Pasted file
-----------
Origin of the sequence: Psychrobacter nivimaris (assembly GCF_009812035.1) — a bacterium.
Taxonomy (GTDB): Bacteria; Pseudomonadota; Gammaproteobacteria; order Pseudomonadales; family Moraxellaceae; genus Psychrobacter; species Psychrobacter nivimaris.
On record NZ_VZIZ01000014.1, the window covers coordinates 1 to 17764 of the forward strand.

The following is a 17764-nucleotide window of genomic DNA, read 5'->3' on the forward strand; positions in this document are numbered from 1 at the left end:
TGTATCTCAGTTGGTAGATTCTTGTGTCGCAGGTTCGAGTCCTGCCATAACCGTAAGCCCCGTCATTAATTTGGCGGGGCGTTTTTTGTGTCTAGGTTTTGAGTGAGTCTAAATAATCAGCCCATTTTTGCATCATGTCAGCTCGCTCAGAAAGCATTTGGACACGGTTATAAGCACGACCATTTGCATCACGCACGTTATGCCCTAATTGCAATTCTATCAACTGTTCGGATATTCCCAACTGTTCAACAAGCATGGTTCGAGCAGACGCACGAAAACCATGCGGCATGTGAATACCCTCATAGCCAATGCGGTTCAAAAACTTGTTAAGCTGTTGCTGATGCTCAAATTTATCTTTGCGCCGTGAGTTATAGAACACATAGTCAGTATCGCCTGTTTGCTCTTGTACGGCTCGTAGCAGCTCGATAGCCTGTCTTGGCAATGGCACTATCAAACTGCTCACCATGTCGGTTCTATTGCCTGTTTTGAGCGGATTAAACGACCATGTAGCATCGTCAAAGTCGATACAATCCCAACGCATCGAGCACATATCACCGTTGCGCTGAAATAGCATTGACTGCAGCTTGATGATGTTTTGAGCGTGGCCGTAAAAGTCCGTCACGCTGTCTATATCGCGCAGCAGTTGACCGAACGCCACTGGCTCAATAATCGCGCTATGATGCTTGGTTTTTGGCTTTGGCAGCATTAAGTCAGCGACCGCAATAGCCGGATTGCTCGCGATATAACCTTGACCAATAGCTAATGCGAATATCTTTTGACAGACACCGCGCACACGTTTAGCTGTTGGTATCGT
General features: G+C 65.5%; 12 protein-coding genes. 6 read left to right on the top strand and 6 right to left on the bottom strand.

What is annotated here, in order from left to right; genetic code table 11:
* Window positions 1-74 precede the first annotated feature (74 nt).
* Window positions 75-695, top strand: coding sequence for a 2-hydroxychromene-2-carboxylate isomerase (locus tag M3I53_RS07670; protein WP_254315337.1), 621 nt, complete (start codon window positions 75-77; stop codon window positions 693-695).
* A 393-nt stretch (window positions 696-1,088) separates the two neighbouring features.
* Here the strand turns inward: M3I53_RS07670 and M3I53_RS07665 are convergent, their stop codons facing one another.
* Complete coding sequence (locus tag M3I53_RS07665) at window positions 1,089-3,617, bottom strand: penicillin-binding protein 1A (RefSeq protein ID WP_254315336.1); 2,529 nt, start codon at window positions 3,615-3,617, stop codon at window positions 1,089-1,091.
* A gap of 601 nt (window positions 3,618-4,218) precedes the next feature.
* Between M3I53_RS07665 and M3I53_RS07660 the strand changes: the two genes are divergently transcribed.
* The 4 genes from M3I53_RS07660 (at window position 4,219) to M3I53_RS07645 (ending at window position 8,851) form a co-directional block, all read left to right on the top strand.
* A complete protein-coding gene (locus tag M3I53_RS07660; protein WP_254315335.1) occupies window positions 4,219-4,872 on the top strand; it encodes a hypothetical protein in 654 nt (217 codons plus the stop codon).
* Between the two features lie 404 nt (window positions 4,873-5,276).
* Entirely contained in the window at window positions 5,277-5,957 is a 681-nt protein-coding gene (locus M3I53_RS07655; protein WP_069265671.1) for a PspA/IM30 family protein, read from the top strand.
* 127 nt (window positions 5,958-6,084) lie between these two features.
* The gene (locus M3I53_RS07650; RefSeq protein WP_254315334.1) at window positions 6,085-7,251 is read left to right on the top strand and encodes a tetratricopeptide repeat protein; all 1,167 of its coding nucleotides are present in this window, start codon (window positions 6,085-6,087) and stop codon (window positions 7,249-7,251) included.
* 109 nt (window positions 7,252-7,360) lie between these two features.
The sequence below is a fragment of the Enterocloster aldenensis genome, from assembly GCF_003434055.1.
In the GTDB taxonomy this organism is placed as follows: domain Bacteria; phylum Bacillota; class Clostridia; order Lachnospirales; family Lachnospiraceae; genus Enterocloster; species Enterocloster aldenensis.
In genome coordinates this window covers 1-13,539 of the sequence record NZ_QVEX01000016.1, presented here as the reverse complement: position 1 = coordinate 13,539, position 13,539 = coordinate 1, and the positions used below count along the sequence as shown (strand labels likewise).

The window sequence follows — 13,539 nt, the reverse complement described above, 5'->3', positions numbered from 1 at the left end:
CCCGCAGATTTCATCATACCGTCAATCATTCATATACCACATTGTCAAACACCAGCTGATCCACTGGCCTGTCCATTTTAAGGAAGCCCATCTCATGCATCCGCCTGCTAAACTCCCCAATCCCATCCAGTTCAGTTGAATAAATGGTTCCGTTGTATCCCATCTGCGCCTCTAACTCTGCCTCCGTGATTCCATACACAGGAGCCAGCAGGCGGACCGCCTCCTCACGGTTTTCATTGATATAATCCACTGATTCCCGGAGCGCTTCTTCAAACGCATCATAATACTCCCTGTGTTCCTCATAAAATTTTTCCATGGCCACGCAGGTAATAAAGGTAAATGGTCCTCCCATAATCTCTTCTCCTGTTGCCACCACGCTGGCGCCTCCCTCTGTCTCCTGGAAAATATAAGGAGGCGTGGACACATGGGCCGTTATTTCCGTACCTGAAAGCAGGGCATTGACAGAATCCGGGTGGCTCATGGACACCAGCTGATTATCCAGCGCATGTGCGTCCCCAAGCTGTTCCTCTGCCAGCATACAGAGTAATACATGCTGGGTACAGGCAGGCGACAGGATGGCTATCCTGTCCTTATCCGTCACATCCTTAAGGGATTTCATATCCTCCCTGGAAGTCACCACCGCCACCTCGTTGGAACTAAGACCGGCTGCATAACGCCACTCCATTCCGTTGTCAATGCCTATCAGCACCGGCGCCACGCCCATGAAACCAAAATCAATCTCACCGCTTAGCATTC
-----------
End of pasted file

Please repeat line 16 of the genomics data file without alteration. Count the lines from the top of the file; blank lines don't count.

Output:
* A complete protein-coding gene (locus tag M3I53_RS07660; protein WP_254315335.1) occupies window positions 4,219-4,872 on the top strand; it encodes a hypothetical protein in 654 nt (217 codons plus the stop codon).